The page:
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PostPosted: Fri Jul 29, 2011 4:47 pm 
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What is it that in initiates emotional response, outside stimilus surely?

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PostPosted: Fri Jul 29, 2011 6:45 pm 
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I have got lost in a welter of words :roll:


Do we all agree that:

Outside stimulus causes emotional response.

This results in deliberate and varied reactions.

Reactions influenced by DNA traits plus culture and upbringing.

:?:

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PostPosted: Fri Jul 29, 2011 6:51 pm 
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Having just posted as above it suddenly seemed sad that this all began with a discussion on love. Love really does not deserve to be subject to this kind of clinical analysis.

Takes away some of the magic really, doesn't it?

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PostPosted: Sat Jul 30, 2011 2:49 pm 
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Tommy GS wrote:
All feelings originate outside the physical embodiment.
All emotions originate within the physical embodiment.

Feelings are as a result of an external stimulus.
Emotions are those feelings processed and integrated with our very selves.

Feelings feed our emotions. We feel something and we are moved. (Movement. Motion. Emotion.) Emotion has to do with our brains, perception, environment, &c.

But our emotions do not feed our feelings.

Another question: in your opinion: is it possible to be angry at someone you love? If so, isn't that contradictory?


Tommy,
You've been reading the following, I assume, since what you wrote is written verbatim here:
http://lipgravy.com/whitefeatherlibrary ... lings.html

Quote:
All feelings originate outside the physical embodiment.
All emotions originate within the physical embodiment.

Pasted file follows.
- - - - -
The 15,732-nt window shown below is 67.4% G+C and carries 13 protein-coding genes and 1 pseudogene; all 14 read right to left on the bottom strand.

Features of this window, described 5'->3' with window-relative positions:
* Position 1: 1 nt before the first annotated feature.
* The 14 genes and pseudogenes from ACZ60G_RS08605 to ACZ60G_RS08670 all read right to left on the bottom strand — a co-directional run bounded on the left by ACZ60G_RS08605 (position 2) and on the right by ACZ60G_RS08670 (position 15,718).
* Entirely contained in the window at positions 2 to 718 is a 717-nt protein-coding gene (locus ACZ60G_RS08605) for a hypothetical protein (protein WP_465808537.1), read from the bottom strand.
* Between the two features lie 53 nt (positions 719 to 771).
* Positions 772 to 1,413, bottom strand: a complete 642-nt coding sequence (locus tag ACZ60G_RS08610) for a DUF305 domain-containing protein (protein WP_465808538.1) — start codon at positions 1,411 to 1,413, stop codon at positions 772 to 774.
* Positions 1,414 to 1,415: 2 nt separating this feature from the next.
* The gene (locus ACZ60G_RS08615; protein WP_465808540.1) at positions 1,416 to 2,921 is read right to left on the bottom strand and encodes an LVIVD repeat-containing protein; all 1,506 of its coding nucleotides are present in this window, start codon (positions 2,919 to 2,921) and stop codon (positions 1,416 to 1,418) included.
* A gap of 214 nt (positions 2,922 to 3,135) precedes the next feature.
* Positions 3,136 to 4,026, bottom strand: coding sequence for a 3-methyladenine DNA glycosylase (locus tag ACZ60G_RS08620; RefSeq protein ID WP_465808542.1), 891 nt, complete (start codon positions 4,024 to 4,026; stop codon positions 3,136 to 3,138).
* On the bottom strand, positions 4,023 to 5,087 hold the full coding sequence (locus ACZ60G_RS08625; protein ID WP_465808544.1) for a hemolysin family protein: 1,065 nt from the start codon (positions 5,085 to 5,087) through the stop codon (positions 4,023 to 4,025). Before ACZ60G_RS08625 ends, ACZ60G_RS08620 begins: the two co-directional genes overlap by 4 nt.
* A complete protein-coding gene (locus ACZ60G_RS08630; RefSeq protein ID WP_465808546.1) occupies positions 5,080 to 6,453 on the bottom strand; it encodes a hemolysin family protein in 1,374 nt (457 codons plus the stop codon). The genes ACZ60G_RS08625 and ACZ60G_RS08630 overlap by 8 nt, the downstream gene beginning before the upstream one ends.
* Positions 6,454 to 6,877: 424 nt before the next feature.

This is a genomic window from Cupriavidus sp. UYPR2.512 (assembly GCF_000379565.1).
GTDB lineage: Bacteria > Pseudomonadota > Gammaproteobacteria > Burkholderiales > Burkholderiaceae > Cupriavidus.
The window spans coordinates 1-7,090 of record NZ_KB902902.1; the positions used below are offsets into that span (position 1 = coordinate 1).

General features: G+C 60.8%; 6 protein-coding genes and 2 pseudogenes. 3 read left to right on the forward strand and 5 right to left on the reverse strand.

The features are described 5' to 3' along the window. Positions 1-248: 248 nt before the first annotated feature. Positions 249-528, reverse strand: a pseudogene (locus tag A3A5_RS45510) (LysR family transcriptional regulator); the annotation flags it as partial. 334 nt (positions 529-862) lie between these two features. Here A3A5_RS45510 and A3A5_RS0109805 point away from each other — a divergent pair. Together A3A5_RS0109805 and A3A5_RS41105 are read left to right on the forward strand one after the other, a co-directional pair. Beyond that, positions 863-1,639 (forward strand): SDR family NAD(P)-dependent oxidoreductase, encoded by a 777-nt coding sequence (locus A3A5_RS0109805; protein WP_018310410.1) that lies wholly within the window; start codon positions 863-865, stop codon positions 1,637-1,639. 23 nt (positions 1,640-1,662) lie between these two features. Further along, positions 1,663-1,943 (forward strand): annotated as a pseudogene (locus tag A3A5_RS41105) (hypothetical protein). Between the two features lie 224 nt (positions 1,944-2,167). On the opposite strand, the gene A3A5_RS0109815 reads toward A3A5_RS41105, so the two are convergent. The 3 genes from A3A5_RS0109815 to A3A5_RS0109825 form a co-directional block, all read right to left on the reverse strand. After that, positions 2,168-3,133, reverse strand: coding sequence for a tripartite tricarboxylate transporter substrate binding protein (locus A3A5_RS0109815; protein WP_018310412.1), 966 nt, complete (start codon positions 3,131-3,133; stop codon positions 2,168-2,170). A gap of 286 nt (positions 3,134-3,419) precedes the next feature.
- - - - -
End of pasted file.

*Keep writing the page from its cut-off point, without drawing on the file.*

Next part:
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PostPosted: Sat Jul 30, 2011 2:51 pm 
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gumtree wrote:
I have got lost in a welter of words :roll:


Do we all agree that:

Outside stimulus causes emotional response.

This results in deliberate and varied reactions.

Reactions influenced by DNA traits plus culture and upbringing.

:?:


Right. After wading through all of the psychobabble and bullpucky, that's pretty much what it boils down to. :P

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PostPosted: Sat Jul 30, 2011 4:56 pm 
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[quote="Anajo
Right. After wading through all of the psychobabble and bullpucky, that's pretty much what it boils down to. :P[/quote]


:) :) That's a relief - bit disturbed by poor old White Feather, sorry he used up 8 years worrying about two words.

John Dryden said of John Donne:

"He affects the metaphysics...........and perplexes the minds of the fair sex with nice speculations of philosophy, when he should engage their hearts, and entertain them with the softnesses of love. .........................."

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PostPosted: Sun Jul 31, 2011 7:10 am 
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gumtree wrote:
bit disturbed by poor old White Feather, sorry he used up 8 years worrying about two words.

:lol:

I took an upper-level English course while attending university back in the days. I discovered that the first half of the semester would be devoted to John Donne. Our first assignment was to read this poem.

http://www.luminarium.org/sevenlit/donne/flea.php

The professor explained that within the flea is the trinity because there were three lives in one flea. Somehow the flea also represents his desire to convince the girl to have premarital sex. And this is supposed to be a love poem.

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PostPosted: Mon Aug 01, 2011 3:58 pm 
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Thank you, Anajo, I am now enlightened :lol: :lol: The painting deserved a more attractive title!

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PostPosted: Wed Aug 03, 2011 4:23 pm 
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Whew.

Was out of town.

Ok -

Yes, Anajo, that must have been my source.

DSW - I think that is where psychology comes into play. Our psyche, our chemistry, our environment, our genes, and the rest of our entire complex. Feeling is food. Emotion is our digestive system.

Oh... after reading GT's response, that is pretty much it. I don't think she and I said anything contradictory. Thumbs up!